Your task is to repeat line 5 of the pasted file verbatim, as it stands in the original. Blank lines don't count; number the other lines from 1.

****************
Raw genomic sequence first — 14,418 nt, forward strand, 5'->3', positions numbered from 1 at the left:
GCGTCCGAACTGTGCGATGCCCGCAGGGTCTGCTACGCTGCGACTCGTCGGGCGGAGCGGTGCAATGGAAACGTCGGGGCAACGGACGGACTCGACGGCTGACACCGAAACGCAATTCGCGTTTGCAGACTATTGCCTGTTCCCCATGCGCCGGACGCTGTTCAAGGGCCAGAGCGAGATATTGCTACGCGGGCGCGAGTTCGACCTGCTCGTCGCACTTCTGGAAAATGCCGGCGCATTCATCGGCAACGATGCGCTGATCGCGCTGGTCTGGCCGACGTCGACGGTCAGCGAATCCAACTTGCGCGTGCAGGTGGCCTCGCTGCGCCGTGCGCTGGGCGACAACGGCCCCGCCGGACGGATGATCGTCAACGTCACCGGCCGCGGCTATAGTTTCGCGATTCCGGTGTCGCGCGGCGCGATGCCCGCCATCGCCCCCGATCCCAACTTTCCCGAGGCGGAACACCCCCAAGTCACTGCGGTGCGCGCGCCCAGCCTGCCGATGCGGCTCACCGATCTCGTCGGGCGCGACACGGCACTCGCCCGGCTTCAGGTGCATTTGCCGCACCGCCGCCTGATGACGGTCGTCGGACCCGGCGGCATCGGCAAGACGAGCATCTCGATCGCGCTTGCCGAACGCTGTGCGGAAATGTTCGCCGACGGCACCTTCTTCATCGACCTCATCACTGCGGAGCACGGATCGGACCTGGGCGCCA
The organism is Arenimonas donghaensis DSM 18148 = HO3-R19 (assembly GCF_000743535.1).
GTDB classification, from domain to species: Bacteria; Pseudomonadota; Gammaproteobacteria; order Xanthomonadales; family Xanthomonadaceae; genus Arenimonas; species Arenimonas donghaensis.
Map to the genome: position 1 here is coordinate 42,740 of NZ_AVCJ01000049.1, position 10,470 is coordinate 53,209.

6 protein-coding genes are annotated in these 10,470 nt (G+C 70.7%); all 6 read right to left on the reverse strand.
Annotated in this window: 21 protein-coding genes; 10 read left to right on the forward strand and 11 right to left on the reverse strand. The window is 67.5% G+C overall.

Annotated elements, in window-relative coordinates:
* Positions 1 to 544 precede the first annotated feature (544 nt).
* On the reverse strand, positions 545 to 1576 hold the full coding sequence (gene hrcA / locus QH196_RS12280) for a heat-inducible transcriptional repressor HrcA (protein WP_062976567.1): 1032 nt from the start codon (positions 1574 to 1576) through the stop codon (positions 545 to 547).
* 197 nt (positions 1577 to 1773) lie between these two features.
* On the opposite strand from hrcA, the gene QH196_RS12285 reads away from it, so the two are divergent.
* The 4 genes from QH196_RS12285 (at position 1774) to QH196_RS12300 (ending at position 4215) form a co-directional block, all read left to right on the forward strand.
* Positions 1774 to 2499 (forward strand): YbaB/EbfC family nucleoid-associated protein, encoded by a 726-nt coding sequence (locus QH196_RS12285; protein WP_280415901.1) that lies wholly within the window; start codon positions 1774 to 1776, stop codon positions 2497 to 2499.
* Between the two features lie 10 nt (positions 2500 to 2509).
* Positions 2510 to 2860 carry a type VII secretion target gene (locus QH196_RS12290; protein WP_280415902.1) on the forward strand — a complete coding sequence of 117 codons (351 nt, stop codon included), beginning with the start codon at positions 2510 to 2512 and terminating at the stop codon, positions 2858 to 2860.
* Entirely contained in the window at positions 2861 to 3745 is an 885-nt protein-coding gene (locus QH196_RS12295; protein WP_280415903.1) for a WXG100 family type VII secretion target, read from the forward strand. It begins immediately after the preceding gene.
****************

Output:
Map to the genome: position 1 here is coordinate 42,740 of NZ_AVCJ01000049.1, position 10,470 is coordinate 53,209.